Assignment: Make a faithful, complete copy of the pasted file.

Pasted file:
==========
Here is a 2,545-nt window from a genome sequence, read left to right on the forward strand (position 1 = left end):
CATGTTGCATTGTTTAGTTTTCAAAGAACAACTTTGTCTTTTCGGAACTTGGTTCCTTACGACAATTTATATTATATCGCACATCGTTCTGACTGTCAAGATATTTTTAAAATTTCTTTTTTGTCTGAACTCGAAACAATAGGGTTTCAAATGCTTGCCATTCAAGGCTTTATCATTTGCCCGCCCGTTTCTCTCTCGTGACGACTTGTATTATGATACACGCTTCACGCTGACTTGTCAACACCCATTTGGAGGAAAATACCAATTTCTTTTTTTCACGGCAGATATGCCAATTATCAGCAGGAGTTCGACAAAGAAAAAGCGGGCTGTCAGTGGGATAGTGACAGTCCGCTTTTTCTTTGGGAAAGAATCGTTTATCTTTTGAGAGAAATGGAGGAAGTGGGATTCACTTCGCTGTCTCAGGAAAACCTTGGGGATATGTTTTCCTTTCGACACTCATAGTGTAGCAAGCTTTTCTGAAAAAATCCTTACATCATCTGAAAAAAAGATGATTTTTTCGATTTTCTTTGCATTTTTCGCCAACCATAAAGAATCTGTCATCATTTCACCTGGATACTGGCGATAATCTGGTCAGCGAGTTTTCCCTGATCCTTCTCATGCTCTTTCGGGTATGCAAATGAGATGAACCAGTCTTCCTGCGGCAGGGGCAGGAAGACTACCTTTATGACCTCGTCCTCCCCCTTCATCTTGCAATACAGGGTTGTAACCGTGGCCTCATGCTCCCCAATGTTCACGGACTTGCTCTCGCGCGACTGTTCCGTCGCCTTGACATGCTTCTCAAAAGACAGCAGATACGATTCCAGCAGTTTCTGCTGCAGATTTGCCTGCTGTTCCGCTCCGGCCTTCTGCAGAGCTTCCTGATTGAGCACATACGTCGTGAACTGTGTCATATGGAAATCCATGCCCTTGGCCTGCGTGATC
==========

Here is a 2,545-nt window from a genome sequence, read left to right on the forward strand (position 1 = left end):
CATGTTGCATTGTTTAGTTTTCAAAGAACAACTTTGTCTTTTCGGAACTTGGTTCCTTACGACAATTTATATTATATCGCACATCGTTCTGACTGTCAAGATATTTTTAAAATTTCTTTTTTGTCTGAACTCGAAACAATAGGGTTTCAAATGCTTGCCATTCAAGGCTTTATCATTTGCCCGCCCGTTTCTCTCTCGTGACGACTTGTATTATGATACACGCTTCACGCTGACTTGTCAACACCCATTTGGAGGAAAATACCAATTTCTTTTTTTCACGGCAGATATGCCAATTATCAGCAGGAGTTCGACAAAGAAAAAGCGGGCTGTCAGTGGGATAGTGACAGTCCGCTTTTTCTTTGGGAAAGAATCGTTTATCTTTTGAGAGAAATGGAGGAAGTGGGATTCACTTCGCTGTCTCAGGAAAACCTTGGGGATATGTTTTCCTTTCGACACTCATAGTGTAGCAAGCTTTTCTGAAAAAATCCTTACATCATCTGAAAAAAAGATGATTTTTTCGATTTTCTTTGCATTTTTCGCCAACCATAAAGAATCTGTCATCATTTCACCTGGATACTGGCGATAATCTGGTCAGCGAGTTTTCCCTGATCCTTCTCATGCTCTTTCGGGTATGCAAATGAGATGAACCAGTCTTCCTGCGGCAGGGGCAGGAAGACTACCTTTATGACCTCGTCCTCCCCCTTCATCTTGCAATACAGGGTTGTAACCGTGGCCTCATGCTCCCCAATGTTCACGGACTTGCTCTCGCGCGACTGTTCCGTCGCCTTGACATGCTTCTCAAAAGACAGCAGATACGATTCCAGCAGTTTCTGCTGCAGATTTGCCTGCTGTTCCGCTCCGGCCTTCTGCAGAGCTTCCTGATTGAGCACATACGTCGTGAACTGTGTCATATGGAAATCCATGCCCTTGGCCTGCGTGATC